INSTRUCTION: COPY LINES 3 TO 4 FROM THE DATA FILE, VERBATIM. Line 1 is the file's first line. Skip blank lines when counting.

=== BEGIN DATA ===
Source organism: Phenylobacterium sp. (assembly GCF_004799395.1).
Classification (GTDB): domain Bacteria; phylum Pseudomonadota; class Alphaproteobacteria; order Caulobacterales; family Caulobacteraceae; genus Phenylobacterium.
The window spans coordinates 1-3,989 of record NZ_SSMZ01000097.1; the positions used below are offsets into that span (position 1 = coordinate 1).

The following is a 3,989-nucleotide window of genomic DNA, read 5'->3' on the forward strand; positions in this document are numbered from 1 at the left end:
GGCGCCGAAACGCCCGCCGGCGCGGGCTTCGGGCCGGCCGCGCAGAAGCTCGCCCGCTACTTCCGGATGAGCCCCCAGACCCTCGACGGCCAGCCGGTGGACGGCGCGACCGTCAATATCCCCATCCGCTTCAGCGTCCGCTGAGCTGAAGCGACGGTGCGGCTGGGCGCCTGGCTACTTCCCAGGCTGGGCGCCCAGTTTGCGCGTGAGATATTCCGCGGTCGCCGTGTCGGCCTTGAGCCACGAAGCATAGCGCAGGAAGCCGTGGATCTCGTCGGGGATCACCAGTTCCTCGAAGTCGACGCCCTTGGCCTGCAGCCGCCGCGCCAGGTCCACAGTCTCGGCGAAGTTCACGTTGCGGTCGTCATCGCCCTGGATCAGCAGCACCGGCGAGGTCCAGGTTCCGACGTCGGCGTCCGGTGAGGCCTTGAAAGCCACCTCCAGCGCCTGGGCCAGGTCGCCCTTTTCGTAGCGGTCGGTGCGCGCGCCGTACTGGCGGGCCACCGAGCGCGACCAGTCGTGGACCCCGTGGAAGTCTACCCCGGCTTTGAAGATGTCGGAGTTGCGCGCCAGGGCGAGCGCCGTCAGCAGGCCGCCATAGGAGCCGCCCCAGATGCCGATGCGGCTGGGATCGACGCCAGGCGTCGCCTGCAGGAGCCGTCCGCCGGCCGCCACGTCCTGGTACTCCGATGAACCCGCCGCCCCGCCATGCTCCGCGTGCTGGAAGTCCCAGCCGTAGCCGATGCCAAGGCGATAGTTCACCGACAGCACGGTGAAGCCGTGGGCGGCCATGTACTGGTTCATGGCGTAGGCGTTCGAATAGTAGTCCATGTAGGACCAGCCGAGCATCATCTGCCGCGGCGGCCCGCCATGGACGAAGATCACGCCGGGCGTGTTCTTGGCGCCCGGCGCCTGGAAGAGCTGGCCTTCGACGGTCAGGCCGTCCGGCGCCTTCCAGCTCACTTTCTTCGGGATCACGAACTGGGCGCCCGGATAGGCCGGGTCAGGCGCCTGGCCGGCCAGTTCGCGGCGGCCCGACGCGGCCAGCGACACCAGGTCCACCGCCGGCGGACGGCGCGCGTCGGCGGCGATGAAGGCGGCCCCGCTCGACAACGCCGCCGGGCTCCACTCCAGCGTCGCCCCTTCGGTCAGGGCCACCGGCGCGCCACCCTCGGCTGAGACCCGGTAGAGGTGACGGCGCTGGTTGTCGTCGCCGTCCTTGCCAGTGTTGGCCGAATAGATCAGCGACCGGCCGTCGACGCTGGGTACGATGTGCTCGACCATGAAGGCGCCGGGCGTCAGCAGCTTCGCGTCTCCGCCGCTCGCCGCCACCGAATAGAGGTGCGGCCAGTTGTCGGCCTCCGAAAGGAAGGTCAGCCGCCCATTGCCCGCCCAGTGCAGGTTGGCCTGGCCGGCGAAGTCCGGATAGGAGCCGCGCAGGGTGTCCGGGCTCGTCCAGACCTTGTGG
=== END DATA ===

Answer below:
The window spans coordinates 1-3,989 of record NZ_SSMZ01000097.1; the positions used below are offsets into that span (position 1 = coordinate 1).

The following is a 3,989-nucleotide window of genomic DNA, read 5'->3' on the forward strand; positions in this document are numbered from 1 at the left end: